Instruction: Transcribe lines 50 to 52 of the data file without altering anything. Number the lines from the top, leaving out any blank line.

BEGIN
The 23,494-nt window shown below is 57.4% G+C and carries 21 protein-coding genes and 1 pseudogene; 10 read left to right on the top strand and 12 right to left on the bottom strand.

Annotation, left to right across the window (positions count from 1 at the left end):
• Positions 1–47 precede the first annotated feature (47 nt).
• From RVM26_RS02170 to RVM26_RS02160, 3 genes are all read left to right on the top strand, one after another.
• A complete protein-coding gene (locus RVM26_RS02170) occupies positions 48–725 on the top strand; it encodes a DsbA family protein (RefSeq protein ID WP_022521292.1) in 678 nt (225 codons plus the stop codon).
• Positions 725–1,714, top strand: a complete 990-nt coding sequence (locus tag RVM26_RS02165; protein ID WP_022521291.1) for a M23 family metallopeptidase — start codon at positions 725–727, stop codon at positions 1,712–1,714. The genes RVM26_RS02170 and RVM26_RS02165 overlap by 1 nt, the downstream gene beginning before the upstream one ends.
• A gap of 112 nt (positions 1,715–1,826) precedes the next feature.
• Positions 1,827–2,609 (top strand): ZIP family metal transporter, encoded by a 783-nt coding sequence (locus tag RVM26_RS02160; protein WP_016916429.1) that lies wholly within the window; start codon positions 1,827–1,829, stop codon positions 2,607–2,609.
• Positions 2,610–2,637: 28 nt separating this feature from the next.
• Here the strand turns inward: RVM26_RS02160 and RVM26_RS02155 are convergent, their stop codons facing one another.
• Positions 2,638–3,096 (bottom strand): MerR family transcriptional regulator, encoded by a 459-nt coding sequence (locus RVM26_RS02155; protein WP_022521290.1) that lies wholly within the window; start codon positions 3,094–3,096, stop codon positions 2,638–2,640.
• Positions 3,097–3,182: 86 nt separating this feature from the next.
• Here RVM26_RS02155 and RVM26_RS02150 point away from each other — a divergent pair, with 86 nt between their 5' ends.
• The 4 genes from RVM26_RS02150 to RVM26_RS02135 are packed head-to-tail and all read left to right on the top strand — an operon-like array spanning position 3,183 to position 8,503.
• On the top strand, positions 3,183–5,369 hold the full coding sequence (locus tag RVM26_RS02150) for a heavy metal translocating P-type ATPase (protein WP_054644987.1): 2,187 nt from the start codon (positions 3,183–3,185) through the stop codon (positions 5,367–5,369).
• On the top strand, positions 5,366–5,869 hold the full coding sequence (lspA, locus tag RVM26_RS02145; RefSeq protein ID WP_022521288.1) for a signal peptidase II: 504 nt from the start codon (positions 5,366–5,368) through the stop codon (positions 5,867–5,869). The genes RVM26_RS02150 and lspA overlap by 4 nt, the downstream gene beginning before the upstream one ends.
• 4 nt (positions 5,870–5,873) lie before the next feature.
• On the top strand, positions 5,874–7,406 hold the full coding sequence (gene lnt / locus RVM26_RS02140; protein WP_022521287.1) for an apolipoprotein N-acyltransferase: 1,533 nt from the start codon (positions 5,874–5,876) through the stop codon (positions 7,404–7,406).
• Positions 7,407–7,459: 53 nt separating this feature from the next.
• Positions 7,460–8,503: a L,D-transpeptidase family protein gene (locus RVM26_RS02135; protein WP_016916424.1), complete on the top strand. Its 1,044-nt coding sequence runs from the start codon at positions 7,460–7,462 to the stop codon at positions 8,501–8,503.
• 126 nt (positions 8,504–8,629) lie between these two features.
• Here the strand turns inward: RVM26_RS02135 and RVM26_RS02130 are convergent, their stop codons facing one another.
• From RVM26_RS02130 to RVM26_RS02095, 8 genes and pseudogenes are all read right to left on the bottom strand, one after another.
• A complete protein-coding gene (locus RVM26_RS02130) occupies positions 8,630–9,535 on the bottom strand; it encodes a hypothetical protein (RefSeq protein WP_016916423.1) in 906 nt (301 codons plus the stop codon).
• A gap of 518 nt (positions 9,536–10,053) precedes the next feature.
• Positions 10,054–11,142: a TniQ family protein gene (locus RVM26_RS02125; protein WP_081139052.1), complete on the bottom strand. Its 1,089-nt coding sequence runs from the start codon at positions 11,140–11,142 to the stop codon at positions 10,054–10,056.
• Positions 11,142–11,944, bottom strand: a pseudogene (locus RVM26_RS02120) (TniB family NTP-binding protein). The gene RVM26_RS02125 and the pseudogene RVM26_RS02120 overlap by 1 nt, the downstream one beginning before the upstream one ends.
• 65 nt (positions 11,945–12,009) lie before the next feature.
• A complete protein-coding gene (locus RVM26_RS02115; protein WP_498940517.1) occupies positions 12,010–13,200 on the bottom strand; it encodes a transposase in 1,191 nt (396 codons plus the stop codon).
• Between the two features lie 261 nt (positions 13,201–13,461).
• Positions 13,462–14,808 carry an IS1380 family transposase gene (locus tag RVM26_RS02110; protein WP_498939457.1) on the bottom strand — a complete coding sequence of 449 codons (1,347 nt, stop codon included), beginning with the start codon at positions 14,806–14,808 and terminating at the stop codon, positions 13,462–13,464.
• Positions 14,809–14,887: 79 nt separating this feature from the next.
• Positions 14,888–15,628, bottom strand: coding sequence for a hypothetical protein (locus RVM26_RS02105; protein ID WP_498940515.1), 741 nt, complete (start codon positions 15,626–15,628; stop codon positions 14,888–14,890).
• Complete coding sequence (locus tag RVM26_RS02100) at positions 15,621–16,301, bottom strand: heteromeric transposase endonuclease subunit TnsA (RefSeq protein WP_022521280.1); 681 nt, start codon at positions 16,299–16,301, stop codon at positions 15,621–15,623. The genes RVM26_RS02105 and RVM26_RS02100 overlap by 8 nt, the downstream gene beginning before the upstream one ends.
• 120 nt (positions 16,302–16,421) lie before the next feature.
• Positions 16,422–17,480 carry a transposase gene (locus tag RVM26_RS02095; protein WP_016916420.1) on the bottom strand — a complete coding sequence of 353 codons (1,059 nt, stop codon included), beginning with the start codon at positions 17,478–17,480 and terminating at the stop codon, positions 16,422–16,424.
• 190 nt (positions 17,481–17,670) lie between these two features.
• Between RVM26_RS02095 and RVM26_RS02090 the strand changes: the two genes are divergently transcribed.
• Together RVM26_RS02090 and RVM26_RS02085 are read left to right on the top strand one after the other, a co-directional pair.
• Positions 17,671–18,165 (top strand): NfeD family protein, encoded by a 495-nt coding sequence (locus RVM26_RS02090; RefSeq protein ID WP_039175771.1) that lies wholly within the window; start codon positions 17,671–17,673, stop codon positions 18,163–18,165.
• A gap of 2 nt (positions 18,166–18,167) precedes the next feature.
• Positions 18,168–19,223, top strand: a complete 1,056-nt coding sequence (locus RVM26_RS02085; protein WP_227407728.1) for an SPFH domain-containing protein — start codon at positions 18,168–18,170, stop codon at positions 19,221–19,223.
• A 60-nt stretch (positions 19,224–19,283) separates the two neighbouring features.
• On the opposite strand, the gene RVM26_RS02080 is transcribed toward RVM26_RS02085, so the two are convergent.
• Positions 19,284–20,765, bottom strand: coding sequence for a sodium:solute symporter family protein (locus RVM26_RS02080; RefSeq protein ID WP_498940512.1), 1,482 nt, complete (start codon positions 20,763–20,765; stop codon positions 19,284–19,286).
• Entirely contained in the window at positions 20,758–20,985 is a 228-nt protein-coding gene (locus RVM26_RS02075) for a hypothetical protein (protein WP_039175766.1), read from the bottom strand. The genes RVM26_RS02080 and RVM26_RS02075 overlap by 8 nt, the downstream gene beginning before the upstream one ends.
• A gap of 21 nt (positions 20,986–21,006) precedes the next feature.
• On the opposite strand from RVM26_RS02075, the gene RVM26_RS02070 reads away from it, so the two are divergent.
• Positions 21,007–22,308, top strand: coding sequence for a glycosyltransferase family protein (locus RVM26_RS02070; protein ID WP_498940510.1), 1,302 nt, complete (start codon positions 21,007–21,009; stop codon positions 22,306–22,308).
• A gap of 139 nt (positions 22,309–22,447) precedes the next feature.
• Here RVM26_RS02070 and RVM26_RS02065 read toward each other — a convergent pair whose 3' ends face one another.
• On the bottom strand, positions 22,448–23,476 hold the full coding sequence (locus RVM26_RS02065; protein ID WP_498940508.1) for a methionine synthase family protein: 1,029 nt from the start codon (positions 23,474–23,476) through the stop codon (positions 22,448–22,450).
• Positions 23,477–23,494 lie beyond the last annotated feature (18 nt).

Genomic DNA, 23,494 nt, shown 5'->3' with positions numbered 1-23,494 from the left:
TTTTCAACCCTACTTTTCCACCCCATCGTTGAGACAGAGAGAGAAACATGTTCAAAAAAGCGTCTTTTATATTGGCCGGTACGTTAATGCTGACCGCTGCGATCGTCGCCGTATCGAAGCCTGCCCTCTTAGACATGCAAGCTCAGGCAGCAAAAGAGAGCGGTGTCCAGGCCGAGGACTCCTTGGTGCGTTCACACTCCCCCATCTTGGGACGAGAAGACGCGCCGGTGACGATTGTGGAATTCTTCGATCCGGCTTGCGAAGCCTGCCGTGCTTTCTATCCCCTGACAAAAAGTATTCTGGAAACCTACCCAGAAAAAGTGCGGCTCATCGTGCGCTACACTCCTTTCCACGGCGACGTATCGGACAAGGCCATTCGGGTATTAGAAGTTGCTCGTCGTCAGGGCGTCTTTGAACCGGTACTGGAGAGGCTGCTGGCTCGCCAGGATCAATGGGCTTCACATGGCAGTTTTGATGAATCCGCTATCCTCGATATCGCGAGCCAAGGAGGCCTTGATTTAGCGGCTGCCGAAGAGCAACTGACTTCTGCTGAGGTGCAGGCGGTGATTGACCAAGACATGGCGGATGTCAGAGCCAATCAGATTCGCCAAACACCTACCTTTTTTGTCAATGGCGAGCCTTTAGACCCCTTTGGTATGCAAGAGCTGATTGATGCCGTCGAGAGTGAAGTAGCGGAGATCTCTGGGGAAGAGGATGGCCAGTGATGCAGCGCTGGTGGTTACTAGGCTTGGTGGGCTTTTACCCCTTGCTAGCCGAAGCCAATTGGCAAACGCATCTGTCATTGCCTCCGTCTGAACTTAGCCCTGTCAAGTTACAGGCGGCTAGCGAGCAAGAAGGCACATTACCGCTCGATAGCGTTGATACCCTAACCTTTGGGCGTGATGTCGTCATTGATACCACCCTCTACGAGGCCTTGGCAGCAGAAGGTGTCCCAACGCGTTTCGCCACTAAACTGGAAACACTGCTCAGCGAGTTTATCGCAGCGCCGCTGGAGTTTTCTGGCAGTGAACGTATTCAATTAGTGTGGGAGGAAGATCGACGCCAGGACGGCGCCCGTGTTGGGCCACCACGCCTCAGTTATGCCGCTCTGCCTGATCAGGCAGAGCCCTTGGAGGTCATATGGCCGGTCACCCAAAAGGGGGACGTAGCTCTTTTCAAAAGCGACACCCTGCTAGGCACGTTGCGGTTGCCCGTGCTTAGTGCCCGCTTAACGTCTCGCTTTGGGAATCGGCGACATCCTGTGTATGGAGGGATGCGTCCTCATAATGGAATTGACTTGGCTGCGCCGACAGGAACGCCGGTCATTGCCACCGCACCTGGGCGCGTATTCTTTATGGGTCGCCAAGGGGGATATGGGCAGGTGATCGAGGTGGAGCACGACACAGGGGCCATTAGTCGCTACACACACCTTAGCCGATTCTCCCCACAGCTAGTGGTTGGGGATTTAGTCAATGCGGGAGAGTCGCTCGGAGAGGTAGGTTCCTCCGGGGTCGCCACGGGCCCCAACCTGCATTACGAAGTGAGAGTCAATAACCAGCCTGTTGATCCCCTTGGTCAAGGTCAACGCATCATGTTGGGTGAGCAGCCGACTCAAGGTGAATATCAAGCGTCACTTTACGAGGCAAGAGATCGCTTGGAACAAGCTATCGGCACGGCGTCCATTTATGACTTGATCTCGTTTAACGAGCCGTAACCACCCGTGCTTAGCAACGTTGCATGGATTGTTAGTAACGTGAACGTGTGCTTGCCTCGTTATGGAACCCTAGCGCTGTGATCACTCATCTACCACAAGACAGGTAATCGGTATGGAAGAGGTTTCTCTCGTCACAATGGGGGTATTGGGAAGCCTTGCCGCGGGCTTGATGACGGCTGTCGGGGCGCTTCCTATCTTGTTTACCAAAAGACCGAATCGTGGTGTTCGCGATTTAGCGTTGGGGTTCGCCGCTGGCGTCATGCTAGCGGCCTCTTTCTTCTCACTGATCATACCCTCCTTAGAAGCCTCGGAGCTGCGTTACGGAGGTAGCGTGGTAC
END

• A gap of 139 nt (positions 22,309–22,447) precedes the next feature.
• Here RVM26_RS02070 and RVM26_RS02065 read toward each other — a convergent pair whose 3' ends face one another.
• On the bottom strand, positions 22,448–23,476 hold the full coding sequence (locus RVM26_RS02065; protein ID WP_498940508.1) for a methionine synthase family protein: 1,029 nt from the start codon (positions 23,474–23,476) through the stop codon (positions 22,448–22,450).